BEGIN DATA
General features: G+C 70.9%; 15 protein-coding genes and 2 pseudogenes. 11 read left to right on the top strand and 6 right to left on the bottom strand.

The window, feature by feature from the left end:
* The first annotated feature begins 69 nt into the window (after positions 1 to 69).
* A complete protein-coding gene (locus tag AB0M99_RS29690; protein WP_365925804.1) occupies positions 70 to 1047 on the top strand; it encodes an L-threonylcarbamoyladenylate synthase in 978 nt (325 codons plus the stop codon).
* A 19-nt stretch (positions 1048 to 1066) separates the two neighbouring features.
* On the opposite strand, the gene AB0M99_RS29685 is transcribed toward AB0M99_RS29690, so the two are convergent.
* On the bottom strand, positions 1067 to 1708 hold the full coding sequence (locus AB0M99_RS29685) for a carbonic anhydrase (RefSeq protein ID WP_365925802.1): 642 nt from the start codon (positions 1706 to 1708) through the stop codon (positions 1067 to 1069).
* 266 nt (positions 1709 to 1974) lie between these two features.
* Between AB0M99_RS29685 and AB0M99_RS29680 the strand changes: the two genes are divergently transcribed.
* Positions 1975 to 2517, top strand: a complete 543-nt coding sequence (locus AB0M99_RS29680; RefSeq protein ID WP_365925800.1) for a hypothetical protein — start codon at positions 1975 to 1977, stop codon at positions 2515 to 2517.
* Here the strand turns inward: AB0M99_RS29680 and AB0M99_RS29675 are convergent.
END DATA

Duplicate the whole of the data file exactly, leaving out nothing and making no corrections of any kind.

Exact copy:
General features: G+C 70.9%; 15 protein-coding genes and 2 pseudogenes. 11 read left to right on the top strand and 6 right to left on the bottom strand.

The window, feature by feature from the left end:
* The first annotated feature begins 69 nt into the window (after positions 1 to 69).
* A complete protein-coding gene (locus tag AB0M99_RS29690; protein WP_365925804.1) occupies positions 70 to 1047 on the top strand; it encodes an L-threonylcarbamoyladenylate synthase in 978 nt (325 codons plus the stop codon).
* A 19-nt stretch (positions 1048 to 1066) separates the two neighbouring features.
* On the opposite strand, the gene AB0M99_RS29685 is transcribed toward AB0M99_RS29690, so the two are convergent.
* On the bottom strand, positions 1067 to 1708 hold the full coding sequence (locus AB0M99_RS29685) for a carbonic anhydrase (RefSeq protein ID WP_365925802.1): 642 nt from the start codon (positions 1706 to 1708) through the stop codon (positions 1067 to 1069).
* 266 nt (positions 1709 to 1974) lie between these two features.
* Between AB0M99_RS29685 and AB0M99_RS29680 the strand changes: the two genes are divergently transcribed.
* Positions 1975 to 2517, top strand: a complete 543-nt coding sequence (locus AB0M99_RS29680; RefSeq protein ID WP_365925800.1) for a hypothetical protein — start codon at positions 1975 to 1977, stop codon at positions 2515 to 2517.
* Here the strand turns inward: AB0M99_RS29680 and AB0M99_RS29675 are convergent.